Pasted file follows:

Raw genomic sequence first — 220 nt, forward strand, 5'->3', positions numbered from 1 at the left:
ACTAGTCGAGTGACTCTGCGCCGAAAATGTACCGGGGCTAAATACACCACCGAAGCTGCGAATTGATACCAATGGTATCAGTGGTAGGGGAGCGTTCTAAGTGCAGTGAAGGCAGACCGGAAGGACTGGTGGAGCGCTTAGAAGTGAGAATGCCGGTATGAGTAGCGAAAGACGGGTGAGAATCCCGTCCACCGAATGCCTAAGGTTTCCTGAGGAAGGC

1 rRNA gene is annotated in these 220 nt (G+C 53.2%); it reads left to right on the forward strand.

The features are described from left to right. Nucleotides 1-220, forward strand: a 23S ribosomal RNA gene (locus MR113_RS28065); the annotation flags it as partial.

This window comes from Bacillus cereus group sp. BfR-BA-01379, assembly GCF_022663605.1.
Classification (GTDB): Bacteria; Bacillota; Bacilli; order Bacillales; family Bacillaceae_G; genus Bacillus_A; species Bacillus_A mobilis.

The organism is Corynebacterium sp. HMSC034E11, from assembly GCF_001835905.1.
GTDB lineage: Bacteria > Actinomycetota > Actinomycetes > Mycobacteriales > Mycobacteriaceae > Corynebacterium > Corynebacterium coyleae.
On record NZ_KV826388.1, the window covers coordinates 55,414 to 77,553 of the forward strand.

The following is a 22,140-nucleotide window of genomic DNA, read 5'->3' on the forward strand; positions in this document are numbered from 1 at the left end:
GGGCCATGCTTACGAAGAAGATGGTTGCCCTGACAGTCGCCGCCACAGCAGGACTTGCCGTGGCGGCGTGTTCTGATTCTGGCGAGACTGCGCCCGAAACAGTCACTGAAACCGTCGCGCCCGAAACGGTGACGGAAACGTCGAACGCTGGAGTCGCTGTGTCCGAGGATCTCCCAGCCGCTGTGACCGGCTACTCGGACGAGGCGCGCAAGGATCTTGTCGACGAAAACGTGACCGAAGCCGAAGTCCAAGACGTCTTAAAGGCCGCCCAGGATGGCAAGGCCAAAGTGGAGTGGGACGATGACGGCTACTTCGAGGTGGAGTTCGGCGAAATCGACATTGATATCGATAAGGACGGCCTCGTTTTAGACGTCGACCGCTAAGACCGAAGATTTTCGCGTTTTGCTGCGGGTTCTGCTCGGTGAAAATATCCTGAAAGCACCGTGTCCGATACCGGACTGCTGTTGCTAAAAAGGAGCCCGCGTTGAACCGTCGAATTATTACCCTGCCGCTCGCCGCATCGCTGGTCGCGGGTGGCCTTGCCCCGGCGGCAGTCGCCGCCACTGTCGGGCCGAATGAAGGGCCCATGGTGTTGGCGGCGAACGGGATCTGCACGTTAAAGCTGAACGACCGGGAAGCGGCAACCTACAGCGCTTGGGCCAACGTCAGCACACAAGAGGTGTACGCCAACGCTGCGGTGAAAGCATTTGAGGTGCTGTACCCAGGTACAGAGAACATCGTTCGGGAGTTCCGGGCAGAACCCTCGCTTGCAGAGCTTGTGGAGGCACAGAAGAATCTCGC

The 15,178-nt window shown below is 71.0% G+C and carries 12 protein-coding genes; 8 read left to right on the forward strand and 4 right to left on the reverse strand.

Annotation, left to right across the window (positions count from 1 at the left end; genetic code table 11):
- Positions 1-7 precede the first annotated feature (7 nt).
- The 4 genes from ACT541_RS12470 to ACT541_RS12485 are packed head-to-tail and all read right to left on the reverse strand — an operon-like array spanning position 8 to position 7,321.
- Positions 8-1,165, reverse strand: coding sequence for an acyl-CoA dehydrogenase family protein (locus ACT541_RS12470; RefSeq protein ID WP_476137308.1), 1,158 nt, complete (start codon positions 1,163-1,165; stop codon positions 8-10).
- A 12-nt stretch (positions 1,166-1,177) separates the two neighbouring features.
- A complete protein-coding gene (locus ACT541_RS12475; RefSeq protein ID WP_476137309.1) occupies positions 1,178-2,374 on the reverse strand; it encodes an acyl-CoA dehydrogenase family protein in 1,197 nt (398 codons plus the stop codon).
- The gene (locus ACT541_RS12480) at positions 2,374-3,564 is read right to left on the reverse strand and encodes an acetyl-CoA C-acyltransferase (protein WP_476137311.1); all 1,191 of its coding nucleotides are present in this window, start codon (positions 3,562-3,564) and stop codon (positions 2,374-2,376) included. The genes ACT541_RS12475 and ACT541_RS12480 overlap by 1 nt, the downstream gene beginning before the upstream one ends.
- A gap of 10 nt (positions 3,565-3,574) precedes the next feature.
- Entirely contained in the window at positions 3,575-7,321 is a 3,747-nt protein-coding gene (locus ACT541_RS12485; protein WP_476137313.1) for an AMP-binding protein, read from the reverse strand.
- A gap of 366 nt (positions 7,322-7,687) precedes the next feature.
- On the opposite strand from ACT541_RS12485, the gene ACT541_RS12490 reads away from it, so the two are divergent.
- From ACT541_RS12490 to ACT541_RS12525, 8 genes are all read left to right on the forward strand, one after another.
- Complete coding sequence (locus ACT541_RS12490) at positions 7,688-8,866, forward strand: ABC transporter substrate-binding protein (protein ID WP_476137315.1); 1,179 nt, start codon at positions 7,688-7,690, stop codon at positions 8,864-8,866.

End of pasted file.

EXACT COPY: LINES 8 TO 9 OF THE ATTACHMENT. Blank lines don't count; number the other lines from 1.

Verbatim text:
GTDB lineage: Bacteria > Actinomycetota > Actinomycetes > Mycobacteriales > Mycobacteriaceae > Corynebacterium > Corynebacterium coyleae.
On record NZ_KV826388.1, the window covers coordinates 55,414 to 77,553 of the forward strand.